Home / News
20. THE JOURNEY
At two o'clock in the morning, our four adventurers left Paris by the Barriere St. Denis. As long as it was dark they remained silent; in spite of themselves they submitted to the influence of the obscurity, and apprehended ambushes on every side.
With the first rays of day their tongues were loosened; with the sun gaiety revived. It was like the eve of a battle; the heart beat, the eyes laughed, and they felt that the life they were perhaps going to lose, was, after all, a good thing.
Besides, the appearance of the caravan was formidable. The black horses of the Musketeers, their martial carriage, with the regimental step of these noble companions of the soldier, would have betrayed the most strict incognito. The lackeys followed, armed to the teeth.
All went well till they arrived at Chantilly, which they reached about eight o'clock in the morning. They needed breakfast, and alighted at the door of an AUBERGE, recommended by a sign representing St. Martin giving half his cloak to a poor man. They ordered the lackeys not to unsaddle the horses, and to hold themselves in readiness to set off again immediately.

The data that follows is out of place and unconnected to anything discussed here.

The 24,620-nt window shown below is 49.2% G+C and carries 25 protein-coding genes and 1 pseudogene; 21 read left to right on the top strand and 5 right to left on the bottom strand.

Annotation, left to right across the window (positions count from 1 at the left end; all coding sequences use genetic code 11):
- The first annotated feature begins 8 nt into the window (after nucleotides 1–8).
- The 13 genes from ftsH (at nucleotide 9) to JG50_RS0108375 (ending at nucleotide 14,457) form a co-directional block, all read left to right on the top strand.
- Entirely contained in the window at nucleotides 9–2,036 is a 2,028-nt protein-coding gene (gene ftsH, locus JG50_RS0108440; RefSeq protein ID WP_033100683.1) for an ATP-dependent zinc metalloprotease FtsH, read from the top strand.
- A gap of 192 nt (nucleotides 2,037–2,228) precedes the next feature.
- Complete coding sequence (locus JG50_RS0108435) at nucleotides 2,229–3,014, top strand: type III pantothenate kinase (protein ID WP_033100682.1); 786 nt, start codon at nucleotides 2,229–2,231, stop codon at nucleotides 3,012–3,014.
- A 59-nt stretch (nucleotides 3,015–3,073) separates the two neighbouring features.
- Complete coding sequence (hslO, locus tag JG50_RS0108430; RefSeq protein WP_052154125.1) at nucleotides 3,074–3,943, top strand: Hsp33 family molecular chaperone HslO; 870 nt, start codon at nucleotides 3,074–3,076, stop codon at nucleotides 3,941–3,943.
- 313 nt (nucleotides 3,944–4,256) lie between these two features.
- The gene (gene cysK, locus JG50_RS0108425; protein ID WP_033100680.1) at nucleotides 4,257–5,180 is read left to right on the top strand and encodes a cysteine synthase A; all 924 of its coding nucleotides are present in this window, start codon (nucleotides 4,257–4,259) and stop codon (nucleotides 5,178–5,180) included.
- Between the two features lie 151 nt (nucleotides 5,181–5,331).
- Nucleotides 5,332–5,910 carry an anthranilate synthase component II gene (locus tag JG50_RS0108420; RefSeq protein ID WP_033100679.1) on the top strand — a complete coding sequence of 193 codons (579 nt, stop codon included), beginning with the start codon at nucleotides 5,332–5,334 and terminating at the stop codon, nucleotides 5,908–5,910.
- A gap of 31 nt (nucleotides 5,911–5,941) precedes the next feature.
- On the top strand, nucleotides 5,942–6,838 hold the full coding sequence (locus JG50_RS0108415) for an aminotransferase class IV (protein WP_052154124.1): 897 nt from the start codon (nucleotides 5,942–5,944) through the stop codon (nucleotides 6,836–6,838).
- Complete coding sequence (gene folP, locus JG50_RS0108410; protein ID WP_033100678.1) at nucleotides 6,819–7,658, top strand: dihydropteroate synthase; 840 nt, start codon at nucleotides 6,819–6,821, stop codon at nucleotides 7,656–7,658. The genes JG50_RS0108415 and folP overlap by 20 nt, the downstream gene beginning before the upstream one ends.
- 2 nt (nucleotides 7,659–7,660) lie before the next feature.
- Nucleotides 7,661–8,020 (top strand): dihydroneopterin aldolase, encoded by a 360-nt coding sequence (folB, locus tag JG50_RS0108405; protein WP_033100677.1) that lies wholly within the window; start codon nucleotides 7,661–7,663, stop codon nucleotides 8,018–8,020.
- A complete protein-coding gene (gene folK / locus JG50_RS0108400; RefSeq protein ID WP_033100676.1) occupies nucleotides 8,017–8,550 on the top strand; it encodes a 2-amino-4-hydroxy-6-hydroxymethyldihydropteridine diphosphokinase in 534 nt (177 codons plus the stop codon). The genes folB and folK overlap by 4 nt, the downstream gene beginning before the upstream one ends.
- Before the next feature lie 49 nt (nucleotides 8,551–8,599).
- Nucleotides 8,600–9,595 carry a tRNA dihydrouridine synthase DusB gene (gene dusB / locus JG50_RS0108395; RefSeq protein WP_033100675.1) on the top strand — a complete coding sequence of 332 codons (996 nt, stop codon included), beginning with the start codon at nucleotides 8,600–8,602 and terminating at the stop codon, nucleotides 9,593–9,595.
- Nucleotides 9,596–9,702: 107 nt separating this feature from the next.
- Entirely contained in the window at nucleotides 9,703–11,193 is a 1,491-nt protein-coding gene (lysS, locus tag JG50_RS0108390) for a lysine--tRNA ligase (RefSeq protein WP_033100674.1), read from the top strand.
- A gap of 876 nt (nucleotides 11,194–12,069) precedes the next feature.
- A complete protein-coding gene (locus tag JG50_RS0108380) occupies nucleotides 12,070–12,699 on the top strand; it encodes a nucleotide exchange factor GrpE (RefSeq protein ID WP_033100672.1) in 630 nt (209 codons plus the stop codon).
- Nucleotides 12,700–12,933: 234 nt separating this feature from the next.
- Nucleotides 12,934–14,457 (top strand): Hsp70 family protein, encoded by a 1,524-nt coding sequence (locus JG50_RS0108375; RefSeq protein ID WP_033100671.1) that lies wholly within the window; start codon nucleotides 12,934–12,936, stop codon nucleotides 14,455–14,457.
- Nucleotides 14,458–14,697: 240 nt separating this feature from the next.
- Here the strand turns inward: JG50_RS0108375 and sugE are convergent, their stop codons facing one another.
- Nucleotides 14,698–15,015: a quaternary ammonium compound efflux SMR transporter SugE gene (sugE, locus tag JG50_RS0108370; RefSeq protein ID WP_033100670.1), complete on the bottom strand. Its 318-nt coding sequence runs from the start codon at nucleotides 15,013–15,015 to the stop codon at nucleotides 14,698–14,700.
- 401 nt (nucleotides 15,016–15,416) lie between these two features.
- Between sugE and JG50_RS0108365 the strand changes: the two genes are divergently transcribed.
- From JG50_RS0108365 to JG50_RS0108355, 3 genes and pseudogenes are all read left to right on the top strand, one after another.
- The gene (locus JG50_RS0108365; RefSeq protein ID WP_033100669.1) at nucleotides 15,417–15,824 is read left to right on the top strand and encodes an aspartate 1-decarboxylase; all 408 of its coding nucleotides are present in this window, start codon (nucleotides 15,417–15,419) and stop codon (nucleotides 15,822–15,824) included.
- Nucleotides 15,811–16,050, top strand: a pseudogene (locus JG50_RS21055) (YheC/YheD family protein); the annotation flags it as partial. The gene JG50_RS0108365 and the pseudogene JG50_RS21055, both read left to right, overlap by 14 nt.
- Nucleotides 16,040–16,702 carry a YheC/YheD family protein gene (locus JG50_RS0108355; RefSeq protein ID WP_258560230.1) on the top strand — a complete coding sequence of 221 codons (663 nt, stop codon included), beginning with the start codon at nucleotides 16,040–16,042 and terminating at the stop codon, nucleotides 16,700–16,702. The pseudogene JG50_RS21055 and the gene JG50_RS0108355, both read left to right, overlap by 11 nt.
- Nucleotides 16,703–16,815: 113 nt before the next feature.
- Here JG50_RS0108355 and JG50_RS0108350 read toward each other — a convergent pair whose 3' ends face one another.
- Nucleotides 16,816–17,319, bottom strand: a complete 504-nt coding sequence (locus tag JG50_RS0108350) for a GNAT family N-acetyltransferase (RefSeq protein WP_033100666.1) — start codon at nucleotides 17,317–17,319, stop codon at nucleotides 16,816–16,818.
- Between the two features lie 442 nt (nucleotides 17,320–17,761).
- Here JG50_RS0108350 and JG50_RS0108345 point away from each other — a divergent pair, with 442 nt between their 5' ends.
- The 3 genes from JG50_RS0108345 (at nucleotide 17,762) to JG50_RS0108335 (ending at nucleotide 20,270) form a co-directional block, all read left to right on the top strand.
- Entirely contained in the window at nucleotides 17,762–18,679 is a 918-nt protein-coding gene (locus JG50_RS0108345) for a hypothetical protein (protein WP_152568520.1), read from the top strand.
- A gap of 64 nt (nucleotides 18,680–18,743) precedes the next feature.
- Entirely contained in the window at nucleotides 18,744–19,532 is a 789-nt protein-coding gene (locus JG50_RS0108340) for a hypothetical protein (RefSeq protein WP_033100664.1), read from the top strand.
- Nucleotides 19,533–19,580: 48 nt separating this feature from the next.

They entered the common hall, and placed themselves at table. A gentleman, who had just arrived by the route of Dammartin, was seated at the same table, and was breakfasting. He opened the conversation about rain and fine weather; the travelers replied. He drank to their good health, and the travelers returned his politeness.
But at the moment Mousqueton came to announce that the horses were ready, and they were arising from table, the stranger proposed to Porthos to drink the health of the cardinal. Porthos replied that he asked no better if the stranger, in his turn, would drink the health of the king. The stranger cried that he acknowledged no other king but his Eminence. Porthos called him drunk, and the stranger drew his sword.
"You have committed a piece of folly," said Athos, "but it can't be helped; there is no drawing back. Kill the fellow, and rejoin us as soon as you can."
This is page 232 of 757. [Marked]
This title is on Your Bookshelf.
Buy a copy of The Three Musketeers at Amazon.com
Customize text appearance:
(c) 2003-2012 LiteraturePage.com and Michael Moncur.
For information about public domain texts appearing here, read the copyright information and disclaimer.